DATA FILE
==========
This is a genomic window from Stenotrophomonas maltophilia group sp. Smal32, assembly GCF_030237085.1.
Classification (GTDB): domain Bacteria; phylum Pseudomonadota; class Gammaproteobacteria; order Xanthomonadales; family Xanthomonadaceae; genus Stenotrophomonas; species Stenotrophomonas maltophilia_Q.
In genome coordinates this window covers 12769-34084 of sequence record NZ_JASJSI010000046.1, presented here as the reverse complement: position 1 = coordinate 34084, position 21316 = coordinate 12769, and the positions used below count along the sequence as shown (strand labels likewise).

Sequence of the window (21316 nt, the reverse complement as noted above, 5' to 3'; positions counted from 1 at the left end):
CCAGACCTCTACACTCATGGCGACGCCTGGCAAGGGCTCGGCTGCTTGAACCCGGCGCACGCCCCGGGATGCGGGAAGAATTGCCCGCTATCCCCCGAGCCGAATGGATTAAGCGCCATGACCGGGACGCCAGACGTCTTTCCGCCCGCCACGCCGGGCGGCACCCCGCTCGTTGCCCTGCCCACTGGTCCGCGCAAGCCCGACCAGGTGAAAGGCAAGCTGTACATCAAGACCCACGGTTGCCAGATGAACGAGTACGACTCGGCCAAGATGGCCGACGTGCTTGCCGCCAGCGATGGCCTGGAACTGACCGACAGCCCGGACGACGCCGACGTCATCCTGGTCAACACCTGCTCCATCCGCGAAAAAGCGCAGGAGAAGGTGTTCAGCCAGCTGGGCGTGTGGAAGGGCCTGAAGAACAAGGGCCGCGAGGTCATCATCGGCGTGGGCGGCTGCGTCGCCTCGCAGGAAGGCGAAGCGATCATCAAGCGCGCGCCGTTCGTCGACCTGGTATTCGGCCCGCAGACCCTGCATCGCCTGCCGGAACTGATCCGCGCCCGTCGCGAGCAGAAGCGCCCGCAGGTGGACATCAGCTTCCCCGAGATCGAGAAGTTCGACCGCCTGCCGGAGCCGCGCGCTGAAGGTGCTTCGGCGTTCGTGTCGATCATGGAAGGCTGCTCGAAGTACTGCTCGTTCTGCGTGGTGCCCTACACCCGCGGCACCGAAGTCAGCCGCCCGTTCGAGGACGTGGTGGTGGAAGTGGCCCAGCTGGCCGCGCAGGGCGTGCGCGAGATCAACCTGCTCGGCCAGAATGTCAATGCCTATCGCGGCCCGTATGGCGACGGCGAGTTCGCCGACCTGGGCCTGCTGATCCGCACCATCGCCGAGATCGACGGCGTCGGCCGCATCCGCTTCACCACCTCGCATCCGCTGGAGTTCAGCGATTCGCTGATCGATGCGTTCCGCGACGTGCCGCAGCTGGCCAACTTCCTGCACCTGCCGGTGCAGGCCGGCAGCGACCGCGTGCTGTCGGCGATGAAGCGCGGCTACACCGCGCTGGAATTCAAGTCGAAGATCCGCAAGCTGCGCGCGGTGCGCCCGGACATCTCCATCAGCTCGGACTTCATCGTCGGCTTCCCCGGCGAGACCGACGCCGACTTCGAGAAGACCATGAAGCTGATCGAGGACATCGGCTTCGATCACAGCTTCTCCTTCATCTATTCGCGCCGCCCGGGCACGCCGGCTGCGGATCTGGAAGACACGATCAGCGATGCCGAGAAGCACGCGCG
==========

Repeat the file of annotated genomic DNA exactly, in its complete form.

This is a genomic window from Stenotrophomonas maltophilia group sp. Smal32, assembly GCF_030237085.1.
Classification (GTDB): domain Bacteria; phylum Pseudomonadota; class Gammaproteobacteria; order Xanthomonadales; family Xanthomonadaceae; genus Stenotrophomonas; species Stenotrophomonas maltophilia_Q.
In genome coordinates this window covers 12769-34084 of sequence record NZ_JASJSI010000046.1, presented here as the reverse complement: position 1 = coordinate 34084, position 21316 = coordinate 12769, and the positions used below count along the sequence as shown (strand labels likewise).

Sequence of the window (21316 nt, the reverse complement as noted above, 5' to 3'; positions counted from 1 at the left end):
CCAGACCTCTACACTCATGGCGACGCCTGGCAAGGGCTCGGCTGCTTGAACCCGGCGCACGCCCCGGGATGCGGGAAGAATTGCCCGCTATCCCCCGAGCCGAATGGATTAAGCGCCATGACCGGGACGCCAGACGTCTTTCCGCCCGCCACGCCGGGCGGCACCCCGCTCGTTGCCCTGCCCACTGGTCCGCGCAAGCCCGACCAGGTGAAAGGCAAGCTGTACATCAAGACCCACGGTTGCCAGATGAACGAGTACGACTCGGCCAAGATGGCCGACGTGCTTGCCGCCAGCGATGGCCTGGAACTGACCGACAGCCCGGACGACGCCGACGTCATCCTGGTCAACACCTGCTCCATCCGCGAAAAAGCGCAGGAGAAGGTGTTCAGCCAGCTGGGCGTGTGGAAGGGCCTGAAGAACAAGGGCCGCGAGGTCATCATCGGCGTGGGCGGCTGCGTCGCCTCGCAGGAAGGCGAAGCGATCATCAAGCGCGCGCCGTTCGTCGACCTGGTATTCGGCCCGCAGACCCTGCATCGCCTGCCGGAACTGATCCGCGCCCGTCGCGAGCAGAAGCGCCCGCAGGTGGACATCAGCTTCCCCGAGATCGAGAAGTTCGACCGCCTGCCGGAGCCGCGCGCTGAAGGTGCTTCGGCGTTCGTGTCGATCATGGAAGGCTGCTCGAAGTACTGCTCGTTCTGCGTGGTGCCCTACACCCGCGGCACCGAAGTCAGCCGCCCGTTCGAGGACGTGGTGGTGGAAGTGGCCCAGCTGGCCGCGCAGGGCGTGCGCGAGATCAACCTGCTCGGCCAGAATGTCAATGCCTATCGCGGCCCGTATGGCGACGGCGAGTTCGCCGACCTGGGCCTGCTGATCCGCACCATCGCCGAGATCGACGGCGTCGGCCGCATCCGCTTCACCACCTCGCATCCGCTGGAGTTCAGCGATTCGCTGATCGATGCGTTCCGCGACGTGCCGCAGCTGGCCAACTTCCTGCACCTGCCGGTGCAGGCCGGCAGCGACCGCGTGCTGTCGGCGATGAAGCGCGGCTACACCGCGCTGGAATTCAAGTCGAAGATCCGCAAGCTGCGCGCGGTGCGCCCGGACATCTCCATCAGCTCGGACTTCATCGTCGGCTTCCCCGGCGAGACCGACGCCGACTTCGAGAAGACCATGAAGCTGATCGAGGACATCGGCTTCGATCACAGCTTCTCCTTCATCTATTCGCGCCGCCCGGGCACGCCGGCTGCGGATCTGGAAGACACGATCAGCGATGCCGAGAAGCACGCGCG